Herbs for Diabetes
Insulin is a hormone that is released from the pancreas (where it is produced) when glucose (sugar) levels increase.
Insulin helps move glucose into the cells, where it is converted into energy. If glucose is unable to enter the cells, it will remain in the bloodstream until it is excreted from the kidneys. This can lead to serious complications.
With Type I diabetes, the pancreas is unable to make sufficient amounts of insulin. Because of this, insulin replacement is required.
With Type II diabetes, blood glucose levels rise because the body’s cells resist insulin.
The following herbs for diabetes can help control glucose levels:
In Type I diabetes, gymnema appears to intensify the action of insulin. In one study, 27 individuals with Type I diabetes on insulin therapy were given an extract of gymnema leaves. The extract was shown to reduce insulin requirements, reduce fasting blood sugar levels, and improve blood sugar control.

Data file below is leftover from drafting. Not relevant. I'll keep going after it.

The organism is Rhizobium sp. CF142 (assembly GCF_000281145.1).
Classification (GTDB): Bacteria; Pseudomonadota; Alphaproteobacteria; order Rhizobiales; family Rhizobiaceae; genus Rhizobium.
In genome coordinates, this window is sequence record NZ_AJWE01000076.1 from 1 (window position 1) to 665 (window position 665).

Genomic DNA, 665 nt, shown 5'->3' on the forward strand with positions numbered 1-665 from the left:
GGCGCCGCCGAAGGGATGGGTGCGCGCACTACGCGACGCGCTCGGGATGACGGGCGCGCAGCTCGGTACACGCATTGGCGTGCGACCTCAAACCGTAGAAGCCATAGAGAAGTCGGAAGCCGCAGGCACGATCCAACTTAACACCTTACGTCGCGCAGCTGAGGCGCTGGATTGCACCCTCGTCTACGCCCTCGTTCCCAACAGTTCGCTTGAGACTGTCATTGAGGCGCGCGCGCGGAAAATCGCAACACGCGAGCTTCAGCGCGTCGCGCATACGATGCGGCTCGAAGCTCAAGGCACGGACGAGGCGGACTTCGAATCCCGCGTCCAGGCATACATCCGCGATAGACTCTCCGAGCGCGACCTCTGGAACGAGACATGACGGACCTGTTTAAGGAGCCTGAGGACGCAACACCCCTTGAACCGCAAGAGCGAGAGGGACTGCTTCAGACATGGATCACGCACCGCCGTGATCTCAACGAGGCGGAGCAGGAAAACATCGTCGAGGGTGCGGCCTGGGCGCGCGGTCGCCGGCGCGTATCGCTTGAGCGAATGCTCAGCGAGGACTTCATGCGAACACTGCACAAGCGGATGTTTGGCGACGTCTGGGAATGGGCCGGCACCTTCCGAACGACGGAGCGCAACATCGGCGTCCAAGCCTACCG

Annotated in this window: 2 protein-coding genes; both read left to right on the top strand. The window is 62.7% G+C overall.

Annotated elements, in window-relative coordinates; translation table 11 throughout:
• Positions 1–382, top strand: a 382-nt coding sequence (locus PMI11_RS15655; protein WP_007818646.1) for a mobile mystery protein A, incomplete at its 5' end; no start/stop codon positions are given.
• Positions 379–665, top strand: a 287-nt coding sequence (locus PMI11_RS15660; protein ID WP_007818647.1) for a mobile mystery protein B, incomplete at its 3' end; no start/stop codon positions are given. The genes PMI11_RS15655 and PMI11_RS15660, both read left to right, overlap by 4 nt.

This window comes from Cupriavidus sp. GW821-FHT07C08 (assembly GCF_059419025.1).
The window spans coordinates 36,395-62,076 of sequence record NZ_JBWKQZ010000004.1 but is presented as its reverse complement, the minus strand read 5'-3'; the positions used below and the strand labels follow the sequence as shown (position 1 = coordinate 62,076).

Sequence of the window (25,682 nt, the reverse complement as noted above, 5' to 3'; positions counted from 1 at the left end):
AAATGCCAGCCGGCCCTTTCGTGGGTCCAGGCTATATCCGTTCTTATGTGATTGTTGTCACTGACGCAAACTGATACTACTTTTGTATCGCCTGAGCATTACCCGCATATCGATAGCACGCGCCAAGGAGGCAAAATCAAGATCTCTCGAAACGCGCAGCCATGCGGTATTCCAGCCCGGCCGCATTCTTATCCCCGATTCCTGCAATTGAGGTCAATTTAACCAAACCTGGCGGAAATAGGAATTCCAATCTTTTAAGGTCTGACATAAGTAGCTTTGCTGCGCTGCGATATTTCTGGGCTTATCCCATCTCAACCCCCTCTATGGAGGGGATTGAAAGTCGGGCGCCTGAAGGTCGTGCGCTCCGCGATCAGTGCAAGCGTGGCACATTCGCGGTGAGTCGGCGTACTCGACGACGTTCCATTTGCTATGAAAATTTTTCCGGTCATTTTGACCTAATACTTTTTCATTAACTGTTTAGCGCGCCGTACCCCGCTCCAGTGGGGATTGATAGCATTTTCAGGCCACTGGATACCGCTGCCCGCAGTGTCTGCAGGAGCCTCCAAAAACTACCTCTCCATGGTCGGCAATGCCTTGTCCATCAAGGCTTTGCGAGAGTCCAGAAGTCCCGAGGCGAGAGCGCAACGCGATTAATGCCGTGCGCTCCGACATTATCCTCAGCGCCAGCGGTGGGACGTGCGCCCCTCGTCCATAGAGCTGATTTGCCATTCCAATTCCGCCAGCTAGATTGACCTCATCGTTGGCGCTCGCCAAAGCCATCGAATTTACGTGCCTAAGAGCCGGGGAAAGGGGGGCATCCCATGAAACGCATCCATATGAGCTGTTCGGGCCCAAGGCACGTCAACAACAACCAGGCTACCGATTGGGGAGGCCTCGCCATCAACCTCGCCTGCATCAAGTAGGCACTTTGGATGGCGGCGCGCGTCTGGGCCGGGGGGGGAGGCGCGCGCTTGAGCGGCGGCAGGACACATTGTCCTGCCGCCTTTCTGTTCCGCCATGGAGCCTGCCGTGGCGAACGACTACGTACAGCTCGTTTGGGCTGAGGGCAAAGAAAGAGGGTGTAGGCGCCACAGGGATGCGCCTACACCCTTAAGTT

In a study involving people with Type II diabetes, all 22 participants that received gymnema extract had improved blood sugar control. 21 of the 22 were able to decrease their medication (oral hypoglycemic drugs) dosage considerably (5 of those were able to stop their medications).
Blocking the sensation of sweetness is another benefit of gymnema. When the extract is applied to the tongue, it will help reduce cravings for sugar. Taking tablets or capsules will not produce this effect.
Garlic and Onions
Several studies have shown garlic and onions to lower blood sugar levels.[1&3] Sulfur-containing compounds are believed to be responsible by competing with insulin for insulin-inactivating sites in the liver, resulting in an increase of free insulin. Both herbs can also help lower blood pressure and cholesterol.
In one study, people with non-insulin-dependent diabetes showed much improvement after receiving ginseng for 8 weeks, including reduced fasting blood sugar levels, improved physical activity, reduced weight, and elevated mood.
-  Ind J Med Res 65 (1977): 422-29
-  J Ethnopharmacol 30 (1990): 295-305
-  Indian J Exp Biol 30 (1992): 523-26
-  Diabetes Care 18 (1995): 1373-75
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